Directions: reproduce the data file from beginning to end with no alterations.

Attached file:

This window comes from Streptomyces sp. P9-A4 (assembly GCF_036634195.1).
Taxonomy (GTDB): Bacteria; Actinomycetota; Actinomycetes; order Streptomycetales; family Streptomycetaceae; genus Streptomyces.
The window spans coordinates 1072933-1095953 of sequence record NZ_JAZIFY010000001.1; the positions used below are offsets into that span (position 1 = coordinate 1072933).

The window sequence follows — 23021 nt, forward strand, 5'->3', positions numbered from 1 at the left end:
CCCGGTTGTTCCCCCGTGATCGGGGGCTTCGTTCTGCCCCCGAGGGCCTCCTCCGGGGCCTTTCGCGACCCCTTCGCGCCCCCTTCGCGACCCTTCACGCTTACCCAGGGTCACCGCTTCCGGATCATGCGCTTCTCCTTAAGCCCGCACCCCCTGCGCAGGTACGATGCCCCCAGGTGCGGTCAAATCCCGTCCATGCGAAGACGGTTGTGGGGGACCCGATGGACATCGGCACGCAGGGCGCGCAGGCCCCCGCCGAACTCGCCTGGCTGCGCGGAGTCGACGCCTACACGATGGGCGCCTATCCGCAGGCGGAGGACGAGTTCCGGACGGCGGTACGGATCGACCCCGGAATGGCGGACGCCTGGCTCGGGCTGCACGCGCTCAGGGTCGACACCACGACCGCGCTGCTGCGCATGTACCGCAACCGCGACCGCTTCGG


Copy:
This window comes from Streptomyces sp. P9-A4 (assembly GCF_036634195.1).
Taxonomy (GTDB): Bacteria; Actinomycetota; Actinomycetes; order Streptomycetales; family Streptomycetaceae; genus Streptomyces.
The window spans coordinates 1072933-1095953 of sequence record NZ_JAZIFY010000001.1; the positions used below are offsets into that span (position 1 = coordinate 1072933).

The window sequence follows — 23021 nt, forward strand, 5'->3', positions numbered from 1 at the left end:
CCCGGTTGTTCCCCCGTGATCGGGGGCTTCGTTCTGCCCCCGAGGGCCTCCTCCGGGGCCTTTCGCGACCCCTTCGCGCCCCCTTCGCGACCCTTCACGCTTACCCAGGGTCACCGCTTCCGGATCATGCGCTTCTCCTTAAGCCCGCACCCCCTGCGCAGGTACGATGCCCCCAGGTGCGGTCAAATCCCGTCCATGCGAAGACGGTTGTGGGGGACCCGATGGACATCGGCACGCAGGGCGCGCAGGCCCCCGCCGAACTCGCCTGGCTGCGCGGAGTCGACGCCTACACGATGGGCGCCTATCCGCAGGCGGAGGACGAGTTCCGGACGGCGGTACGGATCGACCCCGGAATGGCGGACGCCTGGCTCGGGCTGCACGCGCTCAGGGTCGACACCACGACCGCGCTGCTGCGCATGTACCGCAACCGCGACCGCTTCGG